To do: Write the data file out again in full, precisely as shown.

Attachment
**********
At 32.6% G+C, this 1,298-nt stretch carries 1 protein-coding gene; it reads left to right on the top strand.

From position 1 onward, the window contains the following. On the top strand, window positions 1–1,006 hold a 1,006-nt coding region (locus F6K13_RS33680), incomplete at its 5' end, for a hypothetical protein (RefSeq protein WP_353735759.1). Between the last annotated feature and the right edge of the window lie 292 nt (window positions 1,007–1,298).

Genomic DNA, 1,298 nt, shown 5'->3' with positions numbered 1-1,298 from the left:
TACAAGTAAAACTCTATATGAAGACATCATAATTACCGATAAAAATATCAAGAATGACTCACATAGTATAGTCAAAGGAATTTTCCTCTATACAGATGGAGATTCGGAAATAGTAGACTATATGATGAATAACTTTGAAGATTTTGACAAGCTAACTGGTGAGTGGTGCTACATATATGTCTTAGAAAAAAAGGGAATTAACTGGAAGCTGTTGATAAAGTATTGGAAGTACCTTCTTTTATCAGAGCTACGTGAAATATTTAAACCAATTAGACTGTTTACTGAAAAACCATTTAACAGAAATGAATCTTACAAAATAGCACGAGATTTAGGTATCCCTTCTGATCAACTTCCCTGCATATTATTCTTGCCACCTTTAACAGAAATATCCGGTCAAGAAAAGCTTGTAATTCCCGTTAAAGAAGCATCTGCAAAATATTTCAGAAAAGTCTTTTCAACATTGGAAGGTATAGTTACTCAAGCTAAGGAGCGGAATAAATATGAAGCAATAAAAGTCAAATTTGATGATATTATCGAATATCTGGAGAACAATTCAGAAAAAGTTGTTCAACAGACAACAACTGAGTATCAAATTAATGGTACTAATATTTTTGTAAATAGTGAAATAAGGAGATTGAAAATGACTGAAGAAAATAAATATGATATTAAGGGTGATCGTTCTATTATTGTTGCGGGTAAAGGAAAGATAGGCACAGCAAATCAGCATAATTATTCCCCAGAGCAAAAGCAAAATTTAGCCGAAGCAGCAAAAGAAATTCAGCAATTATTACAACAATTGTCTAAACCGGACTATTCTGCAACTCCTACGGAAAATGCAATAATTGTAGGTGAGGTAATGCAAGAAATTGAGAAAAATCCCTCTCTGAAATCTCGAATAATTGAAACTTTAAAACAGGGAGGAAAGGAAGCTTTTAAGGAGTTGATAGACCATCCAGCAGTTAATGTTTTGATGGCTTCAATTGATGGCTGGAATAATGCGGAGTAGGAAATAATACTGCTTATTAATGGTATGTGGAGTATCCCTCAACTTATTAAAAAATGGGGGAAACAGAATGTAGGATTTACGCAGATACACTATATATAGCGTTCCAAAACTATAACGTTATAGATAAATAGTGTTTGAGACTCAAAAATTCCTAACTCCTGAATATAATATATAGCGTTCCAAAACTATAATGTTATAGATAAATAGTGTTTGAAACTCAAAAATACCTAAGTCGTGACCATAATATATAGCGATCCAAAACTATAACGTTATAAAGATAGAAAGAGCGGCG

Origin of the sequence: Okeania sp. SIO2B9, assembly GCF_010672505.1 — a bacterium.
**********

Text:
At 32.6% G+C, this 1,298-nt stretch carries 1 protein-coding gene; it reads left to right on the top strand.

From position 1 onward, the window contains the following. On the top strand, window positions 1–1,006 hold a 1,006-nt coding region (locus F6K13_RS33680), incomplete at its 5' end, for a hypothetical protein (RefSeq protein WP_353735759.1). Between the last annotated feature and the right edge of the window lie 292 nt (window positions 1,007–1,298).

Genomic DNA, 1,298 nt, shown 5'->3' with positions numbered 1-1,298 from the left:
TACAAGTAAAACTCTATATGAAGACATCATAATTACCGATAAAAATATCAAGAATGACTCACATAGTATAGTCAAAGGAATTTTCCTCTATACAGATGGAGATTCGGAAATAGTAGACTATATGATGAATAACTTTGAAGATTTTGACAAGCTAACTGGTGAGTGGTGCTACATATATGTCTTAGAAAAAAAGGGAATTAACTGGAAGCTGTTGATAAAGTATTGGAAGTACCTTCTTTTATCAGAGCTACGTGAAATATTTAAACCAATTAGACTGTTTACTGAAAAACCATTTAACAGAAATGAATCTTACAAAATAGCACGAGATTTAGGTATCCCTTCTGATCAACTTCCCTGCATATTATTCTTGCCACCTTTAACAGAAATATCCGGTCAAGAAAAGCTTGTAATTCCCGTTAAAGAAGCATCTGCAAAATATTTCAGAAAAGTCTTTTCAACATTGGAAGGTATAGTTACTCAAGCTAAGGAGCGGAATAAATATGAAGCAATAAAAGTCAAATTTGATGATATTATCGAATATCTGGAGAACAATTCAGAAAAAGTTGTTCAACAGACAACAACTGAGTATCAAATTAATGGTACTAATATTTTTGTAAATAGTGAAATAAGGAGATTGAAAATGACTGAAGAAAATAAATATGATATTAAGGGTGATCGTTCTATTATTGTTGCGGGTAAAGGAAAGATAGGCACAGCAAATCAGCATAATTATTCCCCAGAGCAAAAGCAAAATTTAGCCGAAGCAGCAAAAGAAATTCAGCAATTATTACAACAATTGTCTAAACCGGACTATTCTGCAACTCCTACGGAAAATGCAATAATTGTAGGTGAGGTAATGCAAGAAATTGAGAAAAATCCCTCTCTGAAATCTCGAATAATTGAAACTTTAAAACAGGGAGGAAAGGAAGCTTTTAAGGAGTTGATAGACCATCCAGCAGTTAATGTTTTGATGGCTTCAATTGATGGCTGGAATAATGCGGAGTAGGAAATAATACTGCTTATTAATGGTATGTGGAGTATCCCTCAACTTATTAAAAAATGGGGGAAACAGAATGTAGGATTTACGCAGATACACTATATATAGCGTTCCAAAACTATAACGTTATAGATAAATAGTGTTTGAGACTCAAAAATTCCTAACTCCTGAATATAATATATAGCGTTCCAAAACTATAATGTTATAGATAAATAGTGTTTGAAACTCAAAAATACCTAAGTCGTGACCATAATATATAGCGATCCAAAACTATAACGTTATAAAGATAGAAAGAGCGGCG

Origin of the sequence: Okeania sp. SIO2B9, assembly GCF_010672505.1 — a bacterium.